Before we begin the screening, we’d like to remind everyone to please vote in the thread below for the 2006 Write Like a Wingnut Contest, because after wading through Christopher Lambert in Druids you’re going to want to kill yourself, and we are legally enjoined from tabulating any ballots cast by dead people outside the limits of Cook County, Illinois.
And now, in honor of Springtime we present:
Directed by: Jacques Dorfmann
Written by: Jacques Dorfmann
Tagline: His people made him a leader. The empire made him a renegade. History made him a hero.
Facts made him a loser. This film is better known in Europe, were it was a huge hit, as Vercingétorix, the name of an ancient Gallic leader who is apparently much revered in France for getting his ass kicked by Caesar. And according to Christian Spotlight on the Movies, Jacques Dorfmann is actually not a filmmaker (quelle surprise) but a historian who dramatized the Gallic Wars with a scrupulous attention to period detail.
So, the story you are about to see is true. The names have been changed, because they?re all really stupid (Vercingétorix? Dumnorix? Why not Archaeoptyrix? Or Aviatrix? Or Trixareforkids?)
As with all films about First Century pagans, we begin in space, where a spermatozoa the size of a Schwan’s truck is attempting to fertilize the moon. This goes on for awhile, with the jizz rebuffed by each object in near earth orbit (although it does manage to get to second base with the Hubble) until it finally mistakes the Sun for an ovum and dives into the corona screaming “Yeeeeee-HA!”
The viewer may well wonder about the relevance of giant orbital sperm to a film about Caesar’s campaigns in Gaul, but the significant becomes clear when auteur Jacques Dorfmann appends the words, “For my Father” to the credits, and we realize this sequence is actually his family’s earliest home movies. (“I had a happy blastocythood. As a zygote, I idolized my father, but was tormented by doubts that I could ever be even half the man is was, since it would require growing about 8 trillion more cells?”)
Finally, the camera makes its way to Earth. It’s the year 60 B.C.; white muslin robes are all the rage, gods are plentiful, and Stonehenge still has that new henge smell. A querulous pagan buttonholes “Arch Druid Bukkake” (well, that’s what it sounded like) and says, “We?re dying! What should we do?”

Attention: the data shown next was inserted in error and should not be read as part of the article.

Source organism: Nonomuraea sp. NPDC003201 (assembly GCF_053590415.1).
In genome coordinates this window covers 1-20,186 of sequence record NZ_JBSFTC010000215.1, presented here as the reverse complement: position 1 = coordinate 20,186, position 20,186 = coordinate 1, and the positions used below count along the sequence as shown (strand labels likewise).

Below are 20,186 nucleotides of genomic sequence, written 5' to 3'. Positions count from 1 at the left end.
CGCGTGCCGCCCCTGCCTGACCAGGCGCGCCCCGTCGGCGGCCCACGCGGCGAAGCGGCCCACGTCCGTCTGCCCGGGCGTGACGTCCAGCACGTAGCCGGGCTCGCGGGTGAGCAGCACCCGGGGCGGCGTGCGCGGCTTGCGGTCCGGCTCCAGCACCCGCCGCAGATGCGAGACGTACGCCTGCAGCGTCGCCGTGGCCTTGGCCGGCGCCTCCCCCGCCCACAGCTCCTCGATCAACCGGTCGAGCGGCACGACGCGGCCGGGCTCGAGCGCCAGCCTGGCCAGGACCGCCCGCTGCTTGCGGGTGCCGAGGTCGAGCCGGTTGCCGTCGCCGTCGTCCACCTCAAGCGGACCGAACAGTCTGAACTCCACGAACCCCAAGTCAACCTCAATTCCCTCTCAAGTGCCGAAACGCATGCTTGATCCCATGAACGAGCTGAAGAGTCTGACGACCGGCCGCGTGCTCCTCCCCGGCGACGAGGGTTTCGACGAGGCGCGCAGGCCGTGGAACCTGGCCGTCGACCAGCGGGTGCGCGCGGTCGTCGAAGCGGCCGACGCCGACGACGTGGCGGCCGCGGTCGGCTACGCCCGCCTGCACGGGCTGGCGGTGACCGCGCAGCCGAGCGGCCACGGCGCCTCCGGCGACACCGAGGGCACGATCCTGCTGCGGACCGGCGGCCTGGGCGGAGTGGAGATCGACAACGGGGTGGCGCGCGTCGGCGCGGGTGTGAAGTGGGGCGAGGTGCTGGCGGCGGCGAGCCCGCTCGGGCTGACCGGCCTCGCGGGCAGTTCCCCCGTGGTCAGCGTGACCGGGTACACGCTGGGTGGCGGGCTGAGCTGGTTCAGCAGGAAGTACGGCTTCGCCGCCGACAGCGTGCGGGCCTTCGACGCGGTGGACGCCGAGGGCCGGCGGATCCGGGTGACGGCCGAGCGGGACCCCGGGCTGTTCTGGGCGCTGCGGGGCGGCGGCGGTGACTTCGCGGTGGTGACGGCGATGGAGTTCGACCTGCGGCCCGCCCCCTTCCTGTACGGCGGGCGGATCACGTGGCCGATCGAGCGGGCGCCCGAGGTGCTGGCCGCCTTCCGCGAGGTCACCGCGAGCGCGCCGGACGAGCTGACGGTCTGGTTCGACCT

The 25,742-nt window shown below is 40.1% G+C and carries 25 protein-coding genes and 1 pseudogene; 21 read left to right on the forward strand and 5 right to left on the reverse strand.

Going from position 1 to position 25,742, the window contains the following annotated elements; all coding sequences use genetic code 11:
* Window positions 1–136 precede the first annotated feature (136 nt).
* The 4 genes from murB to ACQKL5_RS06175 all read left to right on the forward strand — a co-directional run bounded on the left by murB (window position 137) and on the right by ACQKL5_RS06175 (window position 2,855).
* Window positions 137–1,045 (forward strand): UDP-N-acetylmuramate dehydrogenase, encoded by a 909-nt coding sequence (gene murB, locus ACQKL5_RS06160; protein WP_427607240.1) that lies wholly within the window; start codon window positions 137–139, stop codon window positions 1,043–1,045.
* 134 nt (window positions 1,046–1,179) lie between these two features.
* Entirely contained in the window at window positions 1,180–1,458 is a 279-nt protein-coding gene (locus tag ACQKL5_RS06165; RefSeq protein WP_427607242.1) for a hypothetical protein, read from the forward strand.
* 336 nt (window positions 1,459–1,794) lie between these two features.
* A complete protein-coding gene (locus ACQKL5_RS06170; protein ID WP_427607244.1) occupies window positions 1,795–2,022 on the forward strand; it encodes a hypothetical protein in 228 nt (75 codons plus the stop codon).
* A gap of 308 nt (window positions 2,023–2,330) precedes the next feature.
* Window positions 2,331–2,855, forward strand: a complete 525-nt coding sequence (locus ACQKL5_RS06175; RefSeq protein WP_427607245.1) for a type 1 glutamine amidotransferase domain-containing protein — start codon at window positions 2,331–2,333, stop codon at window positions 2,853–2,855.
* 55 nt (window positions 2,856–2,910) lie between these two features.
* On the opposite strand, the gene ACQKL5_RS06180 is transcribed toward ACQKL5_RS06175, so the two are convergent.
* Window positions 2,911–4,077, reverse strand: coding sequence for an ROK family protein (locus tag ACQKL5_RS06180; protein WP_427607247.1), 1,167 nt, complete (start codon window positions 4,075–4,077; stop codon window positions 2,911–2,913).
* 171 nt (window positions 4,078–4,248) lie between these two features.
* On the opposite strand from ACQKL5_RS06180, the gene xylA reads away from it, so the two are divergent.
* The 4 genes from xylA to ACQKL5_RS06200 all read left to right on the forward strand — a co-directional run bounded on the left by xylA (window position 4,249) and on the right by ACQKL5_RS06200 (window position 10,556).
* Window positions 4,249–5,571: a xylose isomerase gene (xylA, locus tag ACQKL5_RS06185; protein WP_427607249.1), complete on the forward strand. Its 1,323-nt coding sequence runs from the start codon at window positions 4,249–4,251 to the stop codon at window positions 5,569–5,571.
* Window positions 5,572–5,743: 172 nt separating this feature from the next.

Bukkake points out the space spooge passing overhead and cries, “Behold! The sign of the coming of the king!” Because even though all men (except Ben Shapiro) spill their seed, only royalty can get that kind of hang time. The Arch Druid declaims: “Every people, every tribe needs its legend. And every battle needs its hero.” He doesn?t go on to specify that every party needs its pooper, but the implication hangs heavy in the air. He then says, “I must go seek him out!” and hails a passing canoe.
It’s now some years later, and we find ourselves in Gergovia, which, judging by the glazed terra cotta roofs and stucco texture coating, appears to be a Master Planned Community somewhere in the O.C. Probably off the 405 near Irvine.
12-year old Vercingétorix is showing off the barn to 10-year old Joey Potter, and assuring her that when he is king, as prophesized by Arch Druid Bukkake, all this will be hers (“What, the curtains?”). But before he can convince her to play doctor (or barber, I guess), Vercingétorix’s dad is locked in a biffy by his brother and set on fire. Father and son make eye contact as Dad gets broasted alive, and young Vercingétorix glares at his uncle and declares, “I will kill you, Gorbaniccio. I will kill you,” in the same vague, distracted way a kid playing Madden NFL 06 promises to the mow the lawn as soon as he finishes the game.
Dissolve to the adult Vercingétorix (Christopher Lambert of Highlander infamy). Chris sits staring into a fire, repeating his oath of vengeance and reliving his father’s horrible death by immolation; considering he lives in a society where open flames are omnipresent, he must relieve it about 50 times a day, which probably accounts for the utterly bored look on his face.
Chris leaves his hut, a traveling bag thrown over his shoulder, and emerges into daylight, giving us a chance to fully admire his Unfrozen Caveman Lawyer wig. Arch Druid Bukkake notices the bag, and can immediately tell from Chris’s expression that he’s overdosed on Botox.
“It?s time for me to do what I must,” declares Chris. But Bukkake says, “You’re not ready.” Considering that Chris is 44 years old, and Vercingétorix was 26 when he died, he may actually be a little bit past his shelf life. But since the movie started in 60 B.C., and it’s now 45 B.C., they probably figured they could just wait while he aged backwards far enough.
Anyway, the “you’re not ready to face your destiny” speech leads to the inevitable training montage, as Bukkake takes Chris to meet Yoda (at this performance, the role of Yoda will be played by a tall, rangy French MILF). Naturally Chris gets his ass kicked, as the Amazonian warrior skillfully out-edits him. (The alternating use of speeded up and slow motion footage during the duel makes the film look like a combination of Kenneth Branagh’s Henry V and The Benny Hill Show.)
Chris decides that getting his ass kicked in 30 seconds by a girl means he’s ready to take on the Roman Empire. Bukkake sighs, “Just don’t abandon the path of knowledge when you take the road of action.” Chris is deeply moved by this admonition, and swears that no matter what the cost, he will get his G.E.D.
Chris thumbs a ride with Caesar, and they have one of those “We’re going to be mortal enemies one day so let’s be BFFs now so it’s totally poignant when I kill you” conversations. After a discussion of public works (Caesar points out that all roads lead to Rome. Also aqueducts. Also roads. And uh — roads), Chris thanks the big guy for the horse and takes the next off-ramp to Gergovia, where his destiny lies.
This is the moment he has trained and studied for all his life. The ultimate test of his manly honor and warrior’s prowess as he confronts his uncle — the man who killed his father – and decides the fate of their people in a titanic struggle to the death.